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Yahoo, CBS And The 'Local' Wide Web

Call it YouTube envy -- or perhaps another example of the continued rise of the Web as a video medium to challenge the broadcast ways of yore. Just don't forget the local angle.

Yahoo said today it would syndicate local news from 16 of CBS Corporation's television stations.

CBS and Yahoo plan to share revenue from advertising sold adjacent to CBS Stations' content on the site. CBS called the deal the first video agreement between a network-owned television station group and an Internet news provider/aggregator/portal.

The result is that Yahoo users will be able to view 10 to 20 local news stories per day from each of the 16 television markets taking part.

Each video will be station-branded and can be found on Yahoo's homepage as well as throughout Yahoo! News.

The deal is exclusive. Yahoo will be the only major news aggregator to syndicate the CBS stations' content and you'll only find CBS-branded local news on Yahoo.

Everybody's hooking up on similar ad deals these days that localize.

LinkedIn, a social network for professionals, announced a Yellow Pages-like referral feature today. Co-founder Konstantin Guericke told internetnews.com the company has its eye on getting a piece of the $26 billion local Yellow Pages business.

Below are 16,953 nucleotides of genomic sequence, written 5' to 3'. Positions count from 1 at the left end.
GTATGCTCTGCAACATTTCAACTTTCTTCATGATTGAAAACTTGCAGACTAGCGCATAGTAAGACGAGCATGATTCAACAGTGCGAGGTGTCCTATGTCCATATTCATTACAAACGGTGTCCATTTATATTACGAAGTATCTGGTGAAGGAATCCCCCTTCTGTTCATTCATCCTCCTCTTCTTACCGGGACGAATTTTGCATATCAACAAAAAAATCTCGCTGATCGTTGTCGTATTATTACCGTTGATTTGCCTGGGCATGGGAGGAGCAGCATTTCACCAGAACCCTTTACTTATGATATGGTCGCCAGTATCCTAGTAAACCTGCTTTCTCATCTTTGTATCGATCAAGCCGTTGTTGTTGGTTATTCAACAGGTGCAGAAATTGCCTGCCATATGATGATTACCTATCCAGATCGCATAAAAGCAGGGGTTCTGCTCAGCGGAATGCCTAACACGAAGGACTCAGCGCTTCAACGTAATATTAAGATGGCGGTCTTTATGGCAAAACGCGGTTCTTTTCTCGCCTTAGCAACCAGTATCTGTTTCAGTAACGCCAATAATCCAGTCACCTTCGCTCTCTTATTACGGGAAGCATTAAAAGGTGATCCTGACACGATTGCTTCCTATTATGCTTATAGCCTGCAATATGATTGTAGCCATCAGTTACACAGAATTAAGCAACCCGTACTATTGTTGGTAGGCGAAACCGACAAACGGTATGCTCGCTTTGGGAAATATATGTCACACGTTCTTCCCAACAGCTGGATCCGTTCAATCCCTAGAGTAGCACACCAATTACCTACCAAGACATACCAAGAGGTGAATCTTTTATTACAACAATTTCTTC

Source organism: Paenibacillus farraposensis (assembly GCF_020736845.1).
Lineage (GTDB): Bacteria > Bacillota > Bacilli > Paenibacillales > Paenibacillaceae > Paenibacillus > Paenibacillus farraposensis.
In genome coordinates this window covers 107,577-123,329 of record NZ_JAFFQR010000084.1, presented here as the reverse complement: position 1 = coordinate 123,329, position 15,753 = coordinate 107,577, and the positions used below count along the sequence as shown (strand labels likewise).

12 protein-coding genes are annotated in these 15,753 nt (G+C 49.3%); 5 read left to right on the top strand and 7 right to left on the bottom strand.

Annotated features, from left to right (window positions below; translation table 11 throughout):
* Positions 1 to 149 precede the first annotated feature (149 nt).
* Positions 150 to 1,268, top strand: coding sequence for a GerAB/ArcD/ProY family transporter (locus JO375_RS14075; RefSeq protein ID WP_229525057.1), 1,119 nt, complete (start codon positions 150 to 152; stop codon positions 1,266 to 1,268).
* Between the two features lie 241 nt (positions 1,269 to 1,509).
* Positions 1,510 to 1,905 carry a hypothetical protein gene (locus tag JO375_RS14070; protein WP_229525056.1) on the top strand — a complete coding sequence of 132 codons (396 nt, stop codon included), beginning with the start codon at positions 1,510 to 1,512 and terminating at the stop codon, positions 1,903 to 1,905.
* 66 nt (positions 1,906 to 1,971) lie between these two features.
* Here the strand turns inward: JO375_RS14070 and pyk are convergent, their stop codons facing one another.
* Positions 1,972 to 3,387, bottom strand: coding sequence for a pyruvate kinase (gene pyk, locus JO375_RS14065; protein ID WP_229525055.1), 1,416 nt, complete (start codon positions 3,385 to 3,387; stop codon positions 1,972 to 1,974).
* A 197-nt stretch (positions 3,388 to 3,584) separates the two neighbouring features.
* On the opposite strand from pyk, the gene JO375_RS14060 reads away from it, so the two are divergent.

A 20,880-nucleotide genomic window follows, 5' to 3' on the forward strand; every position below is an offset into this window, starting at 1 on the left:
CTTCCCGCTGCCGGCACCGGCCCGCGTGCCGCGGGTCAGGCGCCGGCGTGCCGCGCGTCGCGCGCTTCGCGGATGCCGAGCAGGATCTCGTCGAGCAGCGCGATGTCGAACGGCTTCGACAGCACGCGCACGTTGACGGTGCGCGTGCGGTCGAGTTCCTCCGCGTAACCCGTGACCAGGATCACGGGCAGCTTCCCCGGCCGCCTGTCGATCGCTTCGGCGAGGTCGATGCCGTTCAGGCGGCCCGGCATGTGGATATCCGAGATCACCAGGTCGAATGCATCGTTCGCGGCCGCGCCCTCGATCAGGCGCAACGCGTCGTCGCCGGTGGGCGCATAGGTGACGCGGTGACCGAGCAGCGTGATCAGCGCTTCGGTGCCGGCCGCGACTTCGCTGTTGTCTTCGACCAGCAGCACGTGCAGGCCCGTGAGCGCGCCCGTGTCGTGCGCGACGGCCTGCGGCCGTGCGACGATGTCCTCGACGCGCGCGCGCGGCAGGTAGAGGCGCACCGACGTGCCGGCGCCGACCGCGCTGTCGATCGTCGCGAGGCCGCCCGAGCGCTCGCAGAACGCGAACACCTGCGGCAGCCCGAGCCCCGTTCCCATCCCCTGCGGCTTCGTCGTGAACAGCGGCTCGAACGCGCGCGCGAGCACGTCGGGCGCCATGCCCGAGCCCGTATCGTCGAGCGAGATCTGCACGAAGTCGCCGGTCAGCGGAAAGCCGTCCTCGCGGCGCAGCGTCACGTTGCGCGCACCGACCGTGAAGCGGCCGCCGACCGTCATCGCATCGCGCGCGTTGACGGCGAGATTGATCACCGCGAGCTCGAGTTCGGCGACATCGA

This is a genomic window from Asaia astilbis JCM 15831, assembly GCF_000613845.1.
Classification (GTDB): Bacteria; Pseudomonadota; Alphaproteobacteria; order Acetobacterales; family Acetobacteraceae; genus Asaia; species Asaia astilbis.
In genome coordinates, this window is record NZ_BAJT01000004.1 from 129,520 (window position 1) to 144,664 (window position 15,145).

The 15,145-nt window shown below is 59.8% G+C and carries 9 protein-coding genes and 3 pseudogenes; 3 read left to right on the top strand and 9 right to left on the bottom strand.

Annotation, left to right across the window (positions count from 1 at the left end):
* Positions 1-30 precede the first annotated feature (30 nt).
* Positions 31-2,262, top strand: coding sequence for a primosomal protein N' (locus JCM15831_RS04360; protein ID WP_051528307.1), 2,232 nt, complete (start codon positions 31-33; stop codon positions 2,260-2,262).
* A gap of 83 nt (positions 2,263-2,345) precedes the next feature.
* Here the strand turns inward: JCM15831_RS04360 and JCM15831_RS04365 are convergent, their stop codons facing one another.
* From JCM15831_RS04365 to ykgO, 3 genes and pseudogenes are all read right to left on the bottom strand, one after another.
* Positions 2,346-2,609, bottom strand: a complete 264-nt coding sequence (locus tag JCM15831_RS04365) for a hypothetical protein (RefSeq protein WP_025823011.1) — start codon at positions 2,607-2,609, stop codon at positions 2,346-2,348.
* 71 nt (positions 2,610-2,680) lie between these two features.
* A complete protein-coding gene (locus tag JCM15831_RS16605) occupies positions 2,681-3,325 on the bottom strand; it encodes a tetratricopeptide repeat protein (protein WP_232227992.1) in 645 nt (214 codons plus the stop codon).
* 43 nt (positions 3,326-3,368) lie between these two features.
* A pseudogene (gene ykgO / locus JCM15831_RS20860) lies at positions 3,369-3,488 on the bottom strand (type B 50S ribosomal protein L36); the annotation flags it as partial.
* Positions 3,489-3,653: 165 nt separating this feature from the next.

Last summer, Amazon.com began selling groceries on its Web site. When Microsoft released its latest search engine early this fall, analysts applauded its local search features first.

After all, the local approach has been good for Google, which depends largely on the small transactional advertisements that make up its high revenue AdWords product.

Yesterday's classified ads, you'll remember, were small boxes of words placed within the context of local news.

Many industry watchers say those advertisements and eBay's listings are today's local classified ads. Now, local TV news is joining the online party.